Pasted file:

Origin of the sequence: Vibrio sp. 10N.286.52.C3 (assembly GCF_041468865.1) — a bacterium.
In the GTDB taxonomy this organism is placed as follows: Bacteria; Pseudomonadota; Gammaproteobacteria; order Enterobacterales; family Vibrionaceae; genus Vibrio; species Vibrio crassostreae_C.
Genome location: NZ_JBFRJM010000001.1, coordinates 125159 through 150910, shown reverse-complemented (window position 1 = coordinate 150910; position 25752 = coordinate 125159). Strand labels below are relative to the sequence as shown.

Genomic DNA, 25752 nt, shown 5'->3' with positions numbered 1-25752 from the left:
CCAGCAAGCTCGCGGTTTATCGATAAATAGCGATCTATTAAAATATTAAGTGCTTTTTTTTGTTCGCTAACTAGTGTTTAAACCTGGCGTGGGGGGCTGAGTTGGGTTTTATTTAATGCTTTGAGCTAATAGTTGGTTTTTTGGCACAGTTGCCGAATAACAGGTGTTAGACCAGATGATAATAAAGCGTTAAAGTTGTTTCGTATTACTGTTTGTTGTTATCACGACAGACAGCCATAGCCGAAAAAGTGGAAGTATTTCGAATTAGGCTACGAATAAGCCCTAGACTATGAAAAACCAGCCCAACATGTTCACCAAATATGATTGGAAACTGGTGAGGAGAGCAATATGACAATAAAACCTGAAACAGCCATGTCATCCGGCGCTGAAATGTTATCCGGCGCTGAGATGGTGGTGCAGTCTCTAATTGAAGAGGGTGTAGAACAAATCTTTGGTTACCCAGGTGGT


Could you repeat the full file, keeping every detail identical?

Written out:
Origin of the sequence: Vibrio sp. 10N.286.52.C3 (assembly GCF_041468865.1) — a bacterium.
In the GTDB taxonomy this organism is placed as follows: Bacteria; Pseudomonadota; Gammaproteobacteria; order Enterobacterales; family Vibrionaceae; genus Vibrio; species Vibrio crassostreae_C.
Genome location: NZ_JBFRJM010000001.1, coordinates 125159 through 150910, shown reverse-complemented (window position 1 = coordinate 150910; position 25752 = coordinate 125159). Strand labels below are relative to the sequence as shown.

Genomic DNA, 25752 nt, shown 5'->3' with positions numbered 1-25752 from the left:
CCAGCAAGCTCGCGGTTTATCGATAAATAGCGATCTATTAAAATATTAAGTGCTTTTTTTTGTTCGCTAACTAGTGTTTAAACCTGGCGTGGGGGGCTGAGTTGGGTTTTATTTAATGCTTTGAGCTAATAGTTGGTTTTTTGGCACAGTTGCCGAATAACAGGTGTTAGACCAGATGATAATAAAGCGTTAAAGTTGTTTCGTATTACTGTTTGTTGTTATCACGACAGACAGCCATAGCCGAAAAAGTGGAAGTATTTCGAATTAGGCTACGAATAAGCCCTAGACTATGAAAAACCAGCCCAACATGTTCACCAAATATGATTGGAAACTGGTGAGGAGAGCAATATGACAATAAAACCTGAAACAGCCATGTCATCCGGCGCTGAAATGTTATCCGGCGCTGAGATGGTGGTGCAGTCTCTAATTGAAGAGGGTGTAGAACAAATCTTTGGTTACCCAGGTGGT